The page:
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New government proposals ‘will facilitate economic crime’

New government proposals ‘will facilitate economic crime’

Government proposals to reduce transparency around small company accounts will lead to an increase in economic crime including money laundering, according to a leading academic.
A Whitehall review of SMEs’ reporting responsibilities proposed reducing the cost of having to produce accounts to a level “only needed for larger companies”, it said. However, critics say this risks weakening efforts to combat economic crime, since small firms can often also be connected to instances of money laundering, fraud and tax evasion.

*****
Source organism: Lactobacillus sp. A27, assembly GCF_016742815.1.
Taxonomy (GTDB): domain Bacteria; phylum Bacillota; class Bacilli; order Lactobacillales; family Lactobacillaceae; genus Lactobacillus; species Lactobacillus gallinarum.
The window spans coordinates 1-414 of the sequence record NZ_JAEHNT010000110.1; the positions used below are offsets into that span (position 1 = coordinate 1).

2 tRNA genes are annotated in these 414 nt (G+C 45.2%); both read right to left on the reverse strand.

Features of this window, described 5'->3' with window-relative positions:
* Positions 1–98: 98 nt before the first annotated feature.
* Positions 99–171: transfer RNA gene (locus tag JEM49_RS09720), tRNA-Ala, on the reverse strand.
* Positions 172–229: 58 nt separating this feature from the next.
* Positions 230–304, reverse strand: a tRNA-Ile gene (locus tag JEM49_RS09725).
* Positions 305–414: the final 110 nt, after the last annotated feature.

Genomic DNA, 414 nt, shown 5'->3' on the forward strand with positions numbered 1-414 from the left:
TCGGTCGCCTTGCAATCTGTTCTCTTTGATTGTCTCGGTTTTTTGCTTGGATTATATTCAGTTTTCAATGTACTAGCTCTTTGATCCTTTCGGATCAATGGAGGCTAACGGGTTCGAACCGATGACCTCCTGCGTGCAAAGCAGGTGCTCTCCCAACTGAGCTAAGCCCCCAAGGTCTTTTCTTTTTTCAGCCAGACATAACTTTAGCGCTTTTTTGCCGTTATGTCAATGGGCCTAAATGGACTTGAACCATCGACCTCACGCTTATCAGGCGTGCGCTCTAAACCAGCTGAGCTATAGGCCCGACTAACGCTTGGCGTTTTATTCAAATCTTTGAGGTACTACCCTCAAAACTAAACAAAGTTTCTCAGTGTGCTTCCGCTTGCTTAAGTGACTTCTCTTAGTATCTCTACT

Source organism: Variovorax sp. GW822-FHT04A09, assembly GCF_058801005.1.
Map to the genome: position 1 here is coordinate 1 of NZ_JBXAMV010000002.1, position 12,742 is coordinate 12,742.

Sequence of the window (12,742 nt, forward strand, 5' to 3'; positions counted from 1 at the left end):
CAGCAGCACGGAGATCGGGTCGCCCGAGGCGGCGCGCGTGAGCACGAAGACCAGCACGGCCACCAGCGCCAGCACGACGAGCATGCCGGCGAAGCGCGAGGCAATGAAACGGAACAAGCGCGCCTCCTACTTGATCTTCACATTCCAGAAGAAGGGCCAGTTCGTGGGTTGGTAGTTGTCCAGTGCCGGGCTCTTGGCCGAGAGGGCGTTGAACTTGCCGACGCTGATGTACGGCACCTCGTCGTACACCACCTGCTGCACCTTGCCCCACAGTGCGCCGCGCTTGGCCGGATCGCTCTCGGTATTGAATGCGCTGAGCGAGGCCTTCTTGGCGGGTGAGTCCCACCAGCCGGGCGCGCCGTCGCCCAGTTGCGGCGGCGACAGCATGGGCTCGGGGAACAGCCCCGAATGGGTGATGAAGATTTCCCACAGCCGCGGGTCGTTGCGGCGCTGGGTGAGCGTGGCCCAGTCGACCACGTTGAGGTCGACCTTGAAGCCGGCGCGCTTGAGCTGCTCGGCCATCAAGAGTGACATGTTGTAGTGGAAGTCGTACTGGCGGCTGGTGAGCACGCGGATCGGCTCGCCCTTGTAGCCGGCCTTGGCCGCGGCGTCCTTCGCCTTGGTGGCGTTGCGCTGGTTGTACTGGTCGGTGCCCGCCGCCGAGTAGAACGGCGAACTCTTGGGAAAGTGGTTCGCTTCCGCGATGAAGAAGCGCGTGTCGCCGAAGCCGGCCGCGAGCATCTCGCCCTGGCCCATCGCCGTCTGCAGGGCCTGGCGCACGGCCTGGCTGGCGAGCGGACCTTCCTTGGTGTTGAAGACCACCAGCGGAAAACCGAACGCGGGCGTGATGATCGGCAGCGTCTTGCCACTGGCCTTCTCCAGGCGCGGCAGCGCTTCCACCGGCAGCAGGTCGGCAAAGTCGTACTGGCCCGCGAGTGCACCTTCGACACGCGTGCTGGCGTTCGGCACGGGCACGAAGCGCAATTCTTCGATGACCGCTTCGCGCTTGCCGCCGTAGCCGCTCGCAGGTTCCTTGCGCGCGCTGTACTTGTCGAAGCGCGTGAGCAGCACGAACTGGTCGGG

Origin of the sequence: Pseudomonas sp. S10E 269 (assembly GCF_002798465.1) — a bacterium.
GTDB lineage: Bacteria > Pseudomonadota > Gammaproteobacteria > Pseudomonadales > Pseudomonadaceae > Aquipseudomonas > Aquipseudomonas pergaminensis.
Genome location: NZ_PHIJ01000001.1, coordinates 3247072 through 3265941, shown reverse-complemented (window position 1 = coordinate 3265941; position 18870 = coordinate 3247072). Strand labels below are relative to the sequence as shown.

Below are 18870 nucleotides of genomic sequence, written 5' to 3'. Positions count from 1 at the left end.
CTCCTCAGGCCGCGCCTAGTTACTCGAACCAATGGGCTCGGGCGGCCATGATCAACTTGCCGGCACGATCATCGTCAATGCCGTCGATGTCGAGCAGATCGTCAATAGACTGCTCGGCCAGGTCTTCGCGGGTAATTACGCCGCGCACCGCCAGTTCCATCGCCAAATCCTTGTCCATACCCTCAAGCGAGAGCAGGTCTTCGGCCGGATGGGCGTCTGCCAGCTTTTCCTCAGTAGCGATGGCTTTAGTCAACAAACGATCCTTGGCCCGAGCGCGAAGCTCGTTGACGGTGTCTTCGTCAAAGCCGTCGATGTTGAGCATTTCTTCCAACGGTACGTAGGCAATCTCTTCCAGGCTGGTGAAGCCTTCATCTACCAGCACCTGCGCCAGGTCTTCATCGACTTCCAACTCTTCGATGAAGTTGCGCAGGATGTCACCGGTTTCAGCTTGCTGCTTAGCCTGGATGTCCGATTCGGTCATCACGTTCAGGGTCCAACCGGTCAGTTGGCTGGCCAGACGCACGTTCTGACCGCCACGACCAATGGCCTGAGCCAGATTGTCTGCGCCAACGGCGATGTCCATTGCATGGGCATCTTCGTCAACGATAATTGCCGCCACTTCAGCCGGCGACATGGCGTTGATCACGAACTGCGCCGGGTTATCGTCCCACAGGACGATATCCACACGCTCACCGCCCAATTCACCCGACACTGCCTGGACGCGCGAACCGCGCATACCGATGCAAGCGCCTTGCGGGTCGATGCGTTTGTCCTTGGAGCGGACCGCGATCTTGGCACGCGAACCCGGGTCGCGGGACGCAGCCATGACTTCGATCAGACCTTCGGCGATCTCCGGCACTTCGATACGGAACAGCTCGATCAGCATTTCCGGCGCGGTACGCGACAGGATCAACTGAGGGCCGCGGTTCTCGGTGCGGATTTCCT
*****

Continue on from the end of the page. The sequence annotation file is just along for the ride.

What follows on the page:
Lord Prem Sikka, emeritus professor of accounting at the University of Essex and the University of Sheffield, criticised the proposal. He said: “When you look at many of the scandals involving money laundering, what do we find? Lots of small businesses, small companies, used for that purpose.
“Many small companies are used as umbrella companies, to evade employment law, evade tax, and not pay national insurance,” he added, referring to firms used by recruitment agencies and companies to cut temporary payroll costs, which are usually charged as fees to the workers instead.
On top of that, many small companies already compile the figures that are published in company accounts for lenders and tax officials at HMRC, so reducing the reporting burden will not result in cost savings, he said.